The new law states that couples will have to wait at least 6 months before dissolving their marriage. Theoretically – a divorce can be granted within 6 weeks of an application but the new law will amend this to at least 26 weeks. A minimum period of 20 weeks will be imposed before a conditional Decree Nisi is granted with another six weeks passing before the decree absolute. This will likely see a significant extension to the amount of time it takes to arrange for and complete the divorce process.

 

What Has Caused the Legislation to Progress?

 

The deadlock caused by Theresa May’s Minority Government as well as the domination by discussions and votes on Brexit meant that the changes in legislation were delayed / took a lower priority. With the recently elected Majority Government – the Bill is expected to come into play in the very near future. With the adoption of the latest Bill (now that it is known that the 6 month period before dissolving of a marriage) will this aim to end the potential acrimony of divorce or will this make the divorce process more acrimonious?

 

Time Required to Reach Decisions in the Divorce Process

 

As previously touched upon – the divorce process being fast can be somewhat rare. A divorce in which financial arrangements are limited (due to a prenuptial agreement for example) and no children may see a fairly fast divorce process. However – this therefore means in this instance that the proposed changes to the law would make this type of divorce longer – as the minimum period for dissolution will be 6 months.

 

For divorces in which detailed agreements will need to be reached – the increased amount of time before a divorce can be dissolved will likely aid in these cases. This will result in the services of family law solicitors likely being more important as there will be an extended period of time in which decisions will need to be made regarding finances and the children.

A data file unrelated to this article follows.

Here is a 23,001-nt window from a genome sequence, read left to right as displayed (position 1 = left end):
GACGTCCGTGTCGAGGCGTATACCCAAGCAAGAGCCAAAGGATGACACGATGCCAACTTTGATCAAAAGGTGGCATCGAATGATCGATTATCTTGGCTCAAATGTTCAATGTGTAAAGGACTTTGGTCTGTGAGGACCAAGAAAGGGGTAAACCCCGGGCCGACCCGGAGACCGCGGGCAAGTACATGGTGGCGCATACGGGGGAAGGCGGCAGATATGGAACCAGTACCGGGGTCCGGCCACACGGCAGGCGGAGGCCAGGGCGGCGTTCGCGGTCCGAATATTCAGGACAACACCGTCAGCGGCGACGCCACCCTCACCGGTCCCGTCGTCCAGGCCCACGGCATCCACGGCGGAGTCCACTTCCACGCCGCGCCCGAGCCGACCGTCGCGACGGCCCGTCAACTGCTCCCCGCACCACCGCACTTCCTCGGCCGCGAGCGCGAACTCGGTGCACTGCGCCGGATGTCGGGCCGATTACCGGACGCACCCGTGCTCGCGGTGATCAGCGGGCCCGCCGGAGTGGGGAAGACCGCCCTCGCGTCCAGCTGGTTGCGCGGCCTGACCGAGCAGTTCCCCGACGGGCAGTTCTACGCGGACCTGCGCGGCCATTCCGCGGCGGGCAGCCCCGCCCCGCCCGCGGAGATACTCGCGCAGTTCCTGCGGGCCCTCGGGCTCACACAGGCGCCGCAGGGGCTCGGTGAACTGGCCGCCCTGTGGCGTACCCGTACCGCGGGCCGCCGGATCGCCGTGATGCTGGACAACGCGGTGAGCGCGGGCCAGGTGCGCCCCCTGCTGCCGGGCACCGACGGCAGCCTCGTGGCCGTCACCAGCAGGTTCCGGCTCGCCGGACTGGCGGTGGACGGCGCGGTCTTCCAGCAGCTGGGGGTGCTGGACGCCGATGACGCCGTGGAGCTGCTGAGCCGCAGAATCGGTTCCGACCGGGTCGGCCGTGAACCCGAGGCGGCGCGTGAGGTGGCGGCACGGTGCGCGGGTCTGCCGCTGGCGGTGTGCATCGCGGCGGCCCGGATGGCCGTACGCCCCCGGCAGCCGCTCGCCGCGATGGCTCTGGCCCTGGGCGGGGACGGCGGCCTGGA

Mediation With the New Bill in Force

 

Although the ideal scenario is that no-fault divorce will make the divorce process more amicable, some divorces may be an acrimonious process. Should decisions be difficult to reach – mediation can be a viable option. Although mediation may not always be appropriate – mediation is likely to become more important when reaching decisions over this new 6 month timeframe. The advice and support of a mediator allows for a 3rd party to offer an impartial opinion – decisions being made during the mediation process are also able to be written up and brought forward in court.

 

The end to the ‘blame-game’ in divorce may make some divorces easier and the process smoother. However – critics are arguing that some will be stuck in the middle or find that the divorce process being longer may make the process acrimonious as a result.

 

Final Thoughts

 

Signing of a Divorce

It will be interesting to see the effects of these reforms when they come into force via The Government. With some divorces – the end to assigning blame may make the process smoother and defer acrimony in order to reach amicable decisions regarding finances, children and life after the divorce has taken place. Some may find that the divorce process will now become a lengthy process – in which there is more opportunity for both parties to clash when making decisions on their life after a divorce.

 

When the law comes into force – many will be looking at the effects that this has on the divorce process as well as what changes after these changes have been implemented. Whether or not these changes will have a significant impact remains to be seen.